Egypt is gearing for the massive transfer of several mummies for Ancient Egyptian kings to their new home in the Cairo district of Fustat on 3 April.
On the day, 22 royal mummies will be transferred in a huge parade from the Egyptian Museum in Cairo’s Tahrir Square, to their new permanent display in Fustat’s National Museum of Egyptian Civilization.
Some of the mummies were found in the famous Deir El-Bahari cache in 1881, with the remainder found in the tomb cache of the Pharaoh Amenhotep II in 1898.
Despite the highs and lows of their lives, even in death, the Royal Mummies Gallery at the new museum is set to be a fitting home to some of Egypt’s most famous ancient rulers.
Deir El-Bahari tomb number TT320
A total of 12 of the 22 mummies in the upcoming parade were found in the Deir El-Bahari cache located in the Theban necropolis, opposite to Luxor.
It is both the first cache of its kind to be discovered, as well as perhaps one of the most infamous, due to its links with the illegal selling of Ancient Egyptian antiquities on the black market as well as modern-day grave robbery.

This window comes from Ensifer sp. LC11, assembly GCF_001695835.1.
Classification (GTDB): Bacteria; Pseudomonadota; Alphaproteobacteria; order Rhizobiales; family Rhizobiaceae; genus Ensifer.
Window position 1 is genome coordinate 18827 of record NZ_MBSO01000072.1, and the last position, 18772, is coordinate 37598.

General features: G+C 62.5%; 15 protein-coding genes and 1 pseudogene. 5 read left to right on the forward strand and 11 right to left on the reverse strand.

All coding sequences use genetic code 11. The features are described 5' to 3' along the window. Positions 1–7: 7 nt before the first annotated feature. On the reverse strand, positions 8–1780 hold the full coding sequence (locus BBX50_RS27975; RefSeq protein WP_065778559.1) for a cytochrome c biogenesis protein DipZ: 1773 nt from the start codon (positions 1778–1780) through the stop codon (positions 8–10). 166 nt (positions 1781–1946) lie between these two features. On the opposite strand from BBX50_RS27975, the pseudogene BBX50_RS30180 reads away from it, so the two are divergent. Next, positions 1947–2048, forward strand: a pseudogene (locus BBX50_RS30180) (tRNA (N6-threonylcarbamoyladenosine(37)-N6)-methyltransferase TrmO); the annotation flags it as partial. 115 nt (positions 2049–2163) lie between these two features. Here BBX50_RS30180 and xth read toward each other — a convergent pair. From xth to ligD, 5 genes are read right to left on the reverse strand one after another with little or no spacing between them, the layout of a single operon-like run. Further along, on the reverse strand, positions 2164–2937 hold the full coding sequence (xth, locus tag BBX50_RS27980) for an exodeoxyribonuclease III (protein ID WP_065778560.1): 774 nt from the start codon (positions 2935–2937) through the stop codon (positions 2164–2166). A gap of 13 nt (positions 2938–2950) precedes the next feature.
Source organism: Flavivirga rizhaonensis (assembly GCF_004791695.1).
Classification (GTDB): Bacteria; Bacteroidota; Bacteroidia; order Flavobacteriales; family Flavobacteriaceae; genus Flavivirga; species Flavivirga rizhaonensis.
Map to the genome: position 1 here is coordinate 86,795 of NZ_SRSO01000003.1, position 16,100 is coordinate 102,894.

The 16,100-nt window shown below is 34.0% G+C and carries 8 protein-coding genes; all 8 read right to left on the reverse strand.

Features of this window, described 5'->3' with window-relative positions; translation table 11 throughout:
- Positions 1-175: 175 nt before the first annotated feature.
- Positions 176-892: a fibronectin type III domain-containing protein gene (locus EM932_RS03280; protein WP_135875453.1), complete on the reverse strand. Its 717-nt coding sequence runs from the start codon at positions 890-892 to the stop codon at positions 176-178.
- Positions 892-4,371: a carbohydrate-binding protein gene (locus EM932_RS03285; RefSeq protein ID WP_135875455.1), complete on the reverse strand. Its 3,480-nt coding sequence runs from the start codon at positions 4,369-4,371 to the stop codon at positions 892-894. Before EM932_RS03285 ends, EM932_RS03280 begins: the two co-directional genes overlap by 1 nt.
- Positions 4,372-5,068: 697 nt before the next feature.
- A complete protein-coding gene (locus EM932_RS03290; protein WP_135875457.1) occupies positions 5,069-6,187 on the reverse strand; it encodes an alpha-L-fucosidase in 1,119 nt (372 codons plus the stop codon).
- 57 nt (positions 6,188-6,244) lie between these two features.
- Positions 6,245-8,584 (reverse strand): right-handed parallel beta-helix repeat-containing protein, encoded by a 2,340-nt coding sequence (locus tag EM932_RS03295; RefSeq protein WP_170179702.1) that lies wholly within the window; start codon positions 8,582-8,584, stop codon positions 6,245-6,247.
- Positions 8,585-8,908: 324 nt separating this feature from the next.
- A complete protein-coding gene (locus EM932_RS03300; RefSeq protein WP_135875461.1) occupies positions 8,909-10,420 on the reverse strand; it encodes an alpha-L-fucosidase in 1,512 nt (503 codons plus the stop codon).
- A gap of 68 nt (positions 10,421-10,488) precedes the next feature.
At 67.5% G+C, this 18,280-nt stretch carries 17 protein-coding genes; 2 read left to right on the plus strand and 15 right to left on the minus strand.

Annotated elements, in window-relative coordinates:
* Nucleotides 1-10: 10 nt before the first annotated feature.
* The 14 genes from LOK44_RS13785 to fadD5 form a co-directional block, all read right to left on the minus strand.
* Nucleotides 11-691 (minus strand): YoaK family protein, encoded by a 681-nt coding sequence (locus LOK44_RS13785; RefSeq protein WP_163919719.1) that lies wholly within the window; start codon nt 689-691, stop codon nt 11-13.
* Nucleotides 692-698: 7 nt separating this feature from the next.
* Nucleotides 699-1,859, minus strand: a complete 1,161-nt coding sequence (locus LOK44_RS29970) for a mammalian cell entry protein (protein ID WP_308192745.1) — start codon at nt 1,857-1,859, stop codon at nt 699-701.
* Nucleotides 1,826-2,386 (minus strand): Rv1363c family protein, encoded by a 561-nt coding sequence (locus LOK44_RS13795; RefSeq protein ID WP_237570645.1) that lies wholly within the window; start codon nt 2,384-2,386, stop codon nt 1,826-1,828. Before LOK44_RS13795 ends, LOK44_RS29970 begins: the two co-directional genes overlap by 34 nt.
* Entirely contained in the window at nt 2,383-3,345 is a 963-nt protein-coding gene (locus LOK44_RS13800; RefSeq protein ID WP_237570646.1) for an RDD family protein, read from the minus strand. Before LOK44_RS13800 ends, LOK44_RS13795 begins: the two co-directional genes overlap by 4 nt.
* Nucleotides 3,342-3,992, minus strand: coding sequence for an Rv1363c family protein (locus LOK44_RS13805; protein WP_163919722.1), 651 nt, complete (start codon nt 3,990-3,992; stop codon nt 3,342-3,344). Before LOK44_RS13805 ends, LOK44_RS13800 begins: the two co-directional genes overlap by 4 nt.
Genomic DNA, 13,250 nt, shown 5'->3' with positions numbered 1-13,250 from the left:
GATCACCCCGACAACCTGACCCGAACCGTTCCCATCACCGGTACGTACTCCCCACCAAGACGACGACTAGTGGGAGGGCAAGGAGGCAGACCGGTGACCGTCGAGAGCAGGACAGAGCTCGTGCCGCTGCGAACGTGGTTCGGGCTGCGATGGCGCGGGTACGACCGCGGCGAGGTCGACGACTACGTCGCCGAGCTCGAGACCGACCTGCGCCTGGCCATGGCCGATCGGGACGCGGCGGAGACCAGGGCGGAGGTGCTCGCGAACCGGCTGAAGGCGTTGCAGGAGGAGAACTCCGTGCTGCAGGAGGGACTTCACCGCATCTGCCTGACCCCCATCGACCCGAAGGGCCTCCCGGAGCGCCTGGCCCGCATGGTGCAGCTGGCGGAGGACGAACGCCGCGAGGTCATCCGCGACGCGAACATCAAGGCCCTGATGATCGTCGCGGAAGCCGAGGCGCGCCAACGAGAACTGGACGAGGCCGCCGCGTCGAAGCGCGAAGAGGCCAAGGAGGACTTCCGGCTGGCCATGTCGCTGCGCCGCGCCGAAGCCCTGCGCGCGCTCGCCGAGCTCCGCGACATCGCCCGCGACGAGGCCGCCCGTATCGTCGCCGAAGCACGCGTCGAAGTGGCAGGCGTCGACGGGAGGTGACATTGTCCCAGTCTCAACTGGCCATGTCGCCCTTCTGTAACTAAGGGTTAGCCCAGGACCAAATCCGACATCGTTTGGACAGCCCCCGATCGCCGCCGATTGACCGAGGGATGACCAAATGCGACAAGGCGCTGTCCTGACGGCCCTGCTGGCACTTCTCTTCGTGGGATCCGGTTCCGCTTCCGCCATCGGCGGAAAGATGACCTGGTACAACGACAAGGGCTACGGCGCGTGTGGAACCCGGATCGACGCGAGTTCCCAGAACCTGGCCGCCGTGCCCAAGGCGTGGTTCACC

Also known as the “Royal Cache”, Tomb TT320 was first discovered in 1881, and was originally thought to have been the resting place of Pinedjem II, the High Priest of Amun who died in about 969 BCE, and his family.
Pharaonic remains found at the cache include some of Ancient Egypt’s most famous rulers, including Thutmose I, Thutmose II, and Thutmose III, as well as Seti I, Ramses I, and Ramses II.
Cache at tomb of King Amenhotep II ‘KV35’
In 1898, the French Egyptologist Victor Loret discovered another cache of royal mummies, this time in the tomb of the Pharaoh Amenhotep II (KV 35), in Luxor’s Valley of the Kings.
It was here that the remaining 10 of the 22 mummies that are being transferred to the new museum were found.
The remains include those of the Pharaohs Amenhotep II, Amenhotep III, as well as Thutmose IV, Seti II, and Queen Tiye.